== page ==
I am the type of person who likes to think things through before setting out on a course of action. When it came to walking the Camino, this meant that I spent quite a bit of time setting up a notional plan for my pilgrimage. I thought about how far I might hike each day, where I might stay each night, plus a pile of other related information.
There has been a fair amount of discussion on the Camino forums about this sort of pre-planning. The two primary schools of thought seem to be a minimalist approach, with little pre-planning, and a more detailed approach, with considerably more planning. A lot of this has to do with your personality and the amount of comfort or anxiety you might feel as you prepare for your journey. The minimalist school says that if you are a “true pilgrim” you will not think things through so much and will let the adventure unfold as it will. “The Camino will provide” is a commonly heard epitaph. This group of people feel that too much thought about the details detracts from the Camino experience. On the other hand, I am a member of the detailed planning school since I like to have some idea of where I will be on any given day and feel a little anxious about just setting out and letting nature take her way. It’s just a reflection of my personality.
My plan was laid out in a calendar format and included lots of information such as the calendar date, the destination town for the day, the number of days since the start of the pilgrimage, suggested lodging, the number of actual walking days to date, the daily distance in miles and kilometers, the total distance walked to date, the distance remaining to reach the end of the pilgrimage, a reference to the associated guidebook map, and the total days in the EU. Once the planning was done I had an excellent idea of where I would be at any point along the way.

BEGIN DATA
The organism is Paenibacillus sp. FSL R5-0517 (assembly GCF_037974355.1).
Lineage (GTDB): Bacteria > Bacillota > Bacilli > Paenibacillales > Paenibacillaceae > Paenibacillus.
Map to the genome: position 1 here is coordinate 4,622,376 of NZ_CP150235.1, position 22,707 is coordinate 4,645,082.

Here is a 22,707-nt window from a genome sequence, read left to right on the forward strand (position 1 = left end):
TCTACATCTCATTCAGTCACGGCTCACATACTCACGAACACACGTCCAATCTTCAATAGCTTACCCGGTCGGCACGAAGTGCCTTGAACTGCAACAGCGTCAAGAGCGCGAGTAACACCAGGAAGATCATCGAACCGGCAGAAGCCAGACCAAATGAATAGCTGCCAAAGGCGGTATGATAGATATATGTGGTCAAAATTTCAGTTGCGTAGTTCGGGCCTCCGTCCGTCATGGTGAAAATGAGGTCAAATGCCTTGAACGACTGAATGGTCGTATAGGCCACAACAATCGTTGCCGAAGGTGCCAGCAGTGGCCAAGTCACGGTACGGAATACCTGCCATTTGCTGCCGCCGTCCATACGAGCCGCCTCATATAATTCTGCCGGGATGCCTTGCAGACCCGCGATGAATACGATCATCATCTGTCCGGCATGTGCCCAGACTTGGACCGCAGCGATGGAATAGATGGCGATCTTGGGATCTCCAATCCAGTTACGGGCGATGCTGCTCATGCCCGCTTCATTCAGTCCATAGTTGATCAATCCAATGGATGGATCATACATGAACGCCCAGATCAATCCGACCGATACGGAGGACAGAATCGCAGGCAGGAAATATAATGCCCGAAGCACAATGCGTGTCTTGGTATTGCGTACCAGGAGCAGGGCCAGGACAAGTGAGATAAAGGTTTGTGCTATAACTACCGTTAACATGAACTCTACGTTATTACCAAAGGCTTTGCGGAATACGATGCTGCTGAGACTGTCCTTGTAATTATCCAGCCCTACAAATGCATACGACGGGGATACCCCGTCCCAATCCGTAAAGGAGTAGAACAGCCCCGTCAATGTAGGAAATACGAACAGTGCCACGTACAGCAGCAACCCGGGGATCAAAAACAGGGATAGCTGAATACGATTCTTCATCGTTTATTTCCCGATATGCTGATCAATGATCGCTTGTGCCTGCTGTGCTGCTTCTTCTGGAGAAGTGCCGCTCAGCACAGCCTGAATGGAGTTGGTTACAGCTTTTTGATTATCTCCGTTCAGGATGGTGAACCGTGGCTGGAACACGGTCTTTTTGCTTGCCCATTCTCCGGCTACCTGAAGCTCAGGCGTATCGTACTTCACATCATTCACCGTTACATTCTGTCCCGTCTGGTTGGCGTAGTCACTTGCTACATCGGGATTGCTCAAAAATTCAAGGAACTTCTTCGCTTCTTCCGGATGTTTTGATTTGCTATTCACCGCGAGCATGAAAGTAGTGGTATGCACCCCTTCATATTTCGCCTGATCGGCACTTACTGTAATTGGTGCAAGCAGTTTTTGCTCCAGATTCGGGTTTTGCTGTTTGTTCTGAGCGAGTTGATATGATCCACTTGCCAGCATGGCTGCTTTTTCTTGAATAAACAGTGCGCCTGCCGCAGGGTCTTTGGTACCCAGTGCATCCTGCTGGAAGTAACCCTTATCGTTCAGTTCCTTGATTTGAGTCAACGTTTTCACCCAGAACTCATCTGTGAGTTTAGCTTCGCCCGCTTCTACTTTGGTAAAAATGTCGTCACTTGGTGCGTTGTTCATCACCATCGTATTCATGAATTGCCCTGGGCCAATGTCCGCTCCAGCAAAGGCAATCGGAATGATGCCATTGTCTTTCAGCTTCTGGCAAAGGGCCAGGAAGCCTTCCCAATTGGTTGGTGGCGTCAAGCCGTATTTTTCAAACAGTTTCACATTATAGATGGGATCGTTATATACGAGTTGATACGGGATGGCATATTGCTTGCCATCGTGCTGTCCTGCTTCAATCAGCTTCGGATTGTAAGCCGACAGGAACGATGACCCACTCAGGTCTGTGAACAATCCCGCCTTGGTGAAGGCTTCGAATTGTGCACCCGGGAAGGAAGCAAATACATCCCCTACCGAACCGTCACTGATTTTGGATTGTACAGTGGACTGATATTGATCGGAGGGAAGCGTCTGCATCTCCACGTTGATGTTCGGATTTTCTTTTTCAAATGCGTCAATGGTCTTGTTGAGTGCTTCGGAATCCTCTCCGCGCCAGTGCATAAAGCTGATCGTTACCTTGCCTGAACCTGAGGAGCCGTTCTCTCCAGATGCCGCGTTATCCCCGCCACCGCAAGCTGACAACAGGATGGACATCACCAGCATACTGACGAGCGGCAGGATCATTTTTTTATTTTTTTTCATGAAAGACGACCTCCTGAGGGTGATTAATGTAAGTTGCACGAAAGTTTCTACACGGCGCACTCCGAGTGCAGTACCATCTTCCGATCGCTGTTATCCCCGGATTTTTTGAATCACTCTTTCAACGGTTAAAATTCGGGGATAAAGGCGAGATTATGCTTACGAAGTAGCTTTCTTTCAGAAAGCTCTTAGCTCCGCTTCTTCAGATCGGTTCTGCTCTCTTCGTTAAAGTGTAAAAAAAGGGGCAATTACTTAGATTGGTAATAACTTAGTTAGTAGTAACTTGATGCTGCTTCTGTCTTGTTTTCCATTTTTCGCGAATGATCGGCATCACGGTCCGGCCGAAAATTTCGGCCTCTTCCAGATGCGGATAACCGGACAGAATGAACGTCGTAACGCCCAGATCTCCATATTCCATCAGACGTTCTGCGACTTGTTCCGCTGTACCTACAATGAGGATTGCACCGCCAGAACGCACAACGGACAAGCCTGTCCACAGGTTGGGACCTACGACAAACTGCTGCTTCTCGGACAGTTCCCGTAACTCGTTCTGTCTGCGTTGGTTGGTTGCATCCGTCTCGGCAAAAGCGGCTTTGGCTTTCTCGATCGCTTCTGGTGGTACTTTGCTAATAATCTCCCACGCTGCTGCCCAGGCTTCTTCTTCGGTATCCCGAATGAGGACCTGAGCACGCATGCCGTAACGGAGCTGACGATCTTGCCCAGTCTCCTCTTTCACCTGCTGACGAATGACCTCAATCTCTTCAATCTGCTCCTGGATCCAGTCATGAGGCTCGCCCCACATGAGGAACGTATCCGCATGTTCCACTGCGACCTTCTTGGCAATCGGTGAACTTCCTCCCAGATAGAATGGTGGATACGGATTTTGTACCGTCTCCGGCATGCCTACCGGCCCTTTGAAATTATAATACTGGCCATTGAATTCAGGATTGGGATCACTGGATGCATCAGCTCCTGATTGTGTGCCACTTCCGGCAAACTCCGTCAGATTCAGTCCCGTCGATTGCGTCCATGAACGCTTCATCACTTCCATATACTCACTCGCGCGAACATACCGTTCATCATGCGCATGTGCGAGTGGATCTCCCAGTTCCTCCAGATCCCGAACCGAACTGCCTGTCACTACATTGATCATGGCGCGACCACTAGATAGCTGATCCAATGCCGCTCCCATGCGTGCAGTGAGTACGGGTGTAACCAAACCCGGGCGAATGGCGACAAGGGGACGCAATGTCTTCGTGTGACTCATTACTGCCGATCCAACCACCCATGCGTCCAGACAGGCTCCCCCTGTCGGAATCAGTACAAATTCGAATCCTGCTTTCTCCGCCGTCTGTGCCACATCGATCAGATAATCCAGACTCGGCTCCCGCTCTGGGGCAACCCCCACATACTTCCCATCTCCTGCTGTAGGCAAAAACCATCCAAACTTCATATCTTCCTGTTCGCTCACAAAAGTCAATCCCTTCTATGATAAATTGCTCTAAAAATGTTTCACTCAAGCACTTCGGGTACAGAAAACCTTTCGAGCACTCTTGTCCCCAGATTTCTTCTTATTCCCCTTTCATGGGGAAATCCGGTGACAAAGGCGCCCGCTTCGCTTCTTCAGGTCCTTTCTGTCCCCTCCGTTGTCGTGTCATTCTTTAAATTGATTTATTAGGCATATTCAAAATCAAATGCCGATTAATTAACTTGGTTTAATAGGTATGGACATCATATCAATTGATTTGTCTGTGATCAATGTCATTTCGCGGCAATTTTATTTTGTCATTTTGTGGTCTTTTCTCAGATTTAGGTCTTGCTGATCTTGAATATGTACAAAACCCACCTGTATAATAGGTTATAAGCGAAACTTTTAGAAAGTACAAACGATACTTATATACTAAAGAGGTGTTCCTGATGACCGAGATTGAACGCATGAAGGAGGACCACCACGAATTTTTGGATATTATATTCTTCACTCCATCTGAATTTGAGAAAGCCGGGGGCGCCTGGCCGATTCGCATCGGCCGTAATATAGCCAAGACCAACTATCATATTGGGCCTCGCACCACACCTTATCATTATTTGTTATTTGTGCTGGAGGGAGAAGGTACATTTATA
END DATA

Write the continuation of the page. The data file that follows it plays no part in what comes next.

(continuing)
But, I want to reiterate that my plan was just that – a notional plan – not a blueprint that had to be precisely followed. I felt totally free to deviate from my plan as needed and adjust expectations as I made my way toward the ultimate destination of Santiago de Compostella. I thought it might be fun to share with you how the original plan looked and how the actual plan played out. So, I have included two images here that illustrate the point. The images show the plan for my pilgrimage during the month of September as I had it laid out prior to my trip and the actual plan as I marked it up to reflect my actual experience.
You can see that the best laid plans of mice and men are often quite a bit different from reality. So, I guess my take-away from this is to recommend that any future pilgrims plan as much or little as they feel comfortable with, but above all, be prepared for changes along the way. I never stressed out about any of the changes. They just helped me, on my personal journey, keep track of where I was along the way and understand what additional changes might be in order going forward.
Bon Chemin et Buen Camino!
Such a cool experience…that’s a good lesson for life in general
For us the detailed planning wouldn’t be worth it, but since you clearly don’t stay locked in the plan I can see the appeal, particularly since you would be less likely to miss seeing something you are interested in. In the end it seems like you had the best Camino of all — satisfying.
On Sat, Oct 28, 2017 at 10:32 AM, sandiegotosantiago wrote:
> roberteddy969 posted: “I am the type of person who likes to think things > through before setting out on a course of action. When it came to walking > the Camino, this meant that I spent quite a bit of time setting up a > notional plan for my pilgrimage. I thought about how far I mig” >
I think you got my point exactly. The detailed planning is not for everybody, but my point was that even if you do prepare a detailed plan, be prepared to be flexible and modify your plan as you go along. Being locked into a specific plan can cause you to miss the spontaneous opportunities that come up as you walk the Camino. The plan is just intended to be a rough framework and guide, so you are not just walking in the dark and have some idea of where you are going and where you will stay. But, some of the best Camino experiences will occur off the plan and you need to be prepared to take advantage of them as they arise.